7. Recommit to your initial goals.

Telling yourself that you’re going to follow your healthy eating plan perfectly before the big company holiday party is one thing. Passing on treats day in and day out gets old (and exhausting) by mid-December. To stay motivated, remind yourself of why you wanted to follow a healthy eating plan in the in the first place, says Stokes. For his clients it’s usually connected to wanting to feel better, improve confidence, reverse health problems, and more. “A lot of clients I see have motivation-related issues. Write those reasons you started this healthy initiative down and carry them with you on a sticky note or put them in a digital calendar with a daily pop-up message that says something like, ‘I’m eating this way because I want to feel better and lose weight.’” Seeing reminders daily helps motivation. 

8. Think about why you’re eating.

“A lot of the eating I see around the holidays is oftentimes about people feeling anxious, stressed, overwhelmed, lonely or sad — and food is a substitute for other things,” says Stokes. It’s easy to fall into emotional eating habits if we don’t have coping mechanisms for uncomfortable feelings, and the holidays aren’t necessarily a joyous time for everyone. “We’re supposed to be happy and come together with family members and we’re all supposed to get along. Recognize that it’s a lot of pressure,” says Stokes. Try to shift the focus back to friends and family and the people you enjoy spending time with the most. And if you need a break, take a few minutes of deep breathing to relax yourself in a quiet place. Then ask yourself if you really need that cookie, or you just needed a breather.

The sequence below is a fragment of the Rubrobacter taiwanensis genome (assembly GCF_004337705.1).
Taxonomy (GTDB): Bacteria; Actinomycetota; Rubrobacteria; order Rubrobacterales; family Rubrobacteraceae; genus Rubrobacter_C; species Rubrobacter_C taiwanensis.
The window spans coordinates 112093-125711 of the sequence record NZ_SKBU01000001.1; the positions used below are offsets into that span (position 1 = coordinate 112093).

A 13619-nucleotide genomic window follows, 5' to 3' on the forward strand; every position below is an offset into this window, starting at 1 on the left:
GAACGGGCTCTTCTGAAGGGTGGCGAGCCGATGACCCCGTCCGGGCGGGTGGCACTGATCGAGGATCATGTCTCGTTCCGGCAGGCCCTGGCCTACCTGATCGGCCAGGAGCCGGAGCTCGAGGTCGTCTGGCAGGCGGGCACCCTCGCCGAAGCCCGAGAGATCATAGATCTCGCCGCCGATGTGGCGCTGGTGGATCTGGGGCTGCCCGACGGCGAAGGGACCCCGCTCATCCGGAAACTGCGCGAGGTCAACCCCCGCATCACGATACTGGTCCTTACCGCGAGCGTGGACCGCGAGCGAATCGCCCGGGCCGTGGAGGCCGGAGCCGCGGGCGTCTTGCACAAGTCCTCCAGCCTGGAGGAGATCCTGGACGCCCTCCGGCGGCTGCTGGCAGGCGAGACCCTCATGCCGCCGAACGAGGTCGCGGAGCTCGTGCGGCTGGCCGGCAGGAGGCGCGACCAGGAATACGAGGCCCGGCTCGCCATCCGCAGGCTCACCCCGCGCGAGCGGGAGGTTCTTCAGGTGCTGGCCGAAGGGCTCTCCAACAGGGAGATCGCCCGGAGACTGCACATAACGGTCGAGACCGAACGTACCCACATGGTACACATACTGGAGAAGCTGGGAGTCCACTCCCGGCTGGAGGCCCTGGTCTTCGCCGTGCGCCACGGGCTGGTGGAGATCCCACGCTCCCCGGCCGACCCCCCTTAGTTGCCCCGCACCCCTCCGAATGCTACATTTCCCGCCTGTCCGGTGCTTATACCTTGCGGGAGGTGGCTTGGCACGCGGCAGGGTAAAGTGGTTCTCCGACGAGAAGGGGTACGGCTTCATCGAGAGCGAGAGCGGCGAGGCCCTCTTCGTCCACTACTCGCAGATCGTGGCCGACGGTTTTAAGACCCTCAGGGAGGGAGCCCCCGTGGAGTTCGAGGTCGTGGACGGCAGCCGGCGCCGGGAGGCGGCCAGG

9. Don’t skimp on zzz’s.

The holiday season is all about cramming more things into the day— 25 percent more Stokes estimates, based on his experience with clients — whether it’s parties, shopping, cleaning, cooking, and so on. To get more out of your day, you either hire help or sleep less, he says. And most people usually ditch sleep. With sleep deprivation comes cravings, especially cravings for carbs, sweets and high-calorie foods. Instead, determine how can you delegate some tasks, let go, and get out of that umpteenth holiday party.

After all, something has to give. Try to anticipate and plan around a hectic schedule before it happens. Prioritize your to-do list so the most important goals are at the top — getting the sleep you need, making time for your exercise routine and planning healthy meals. All of those things together make for better health, which is what your ultimate goal is, right?

Photo: Pond5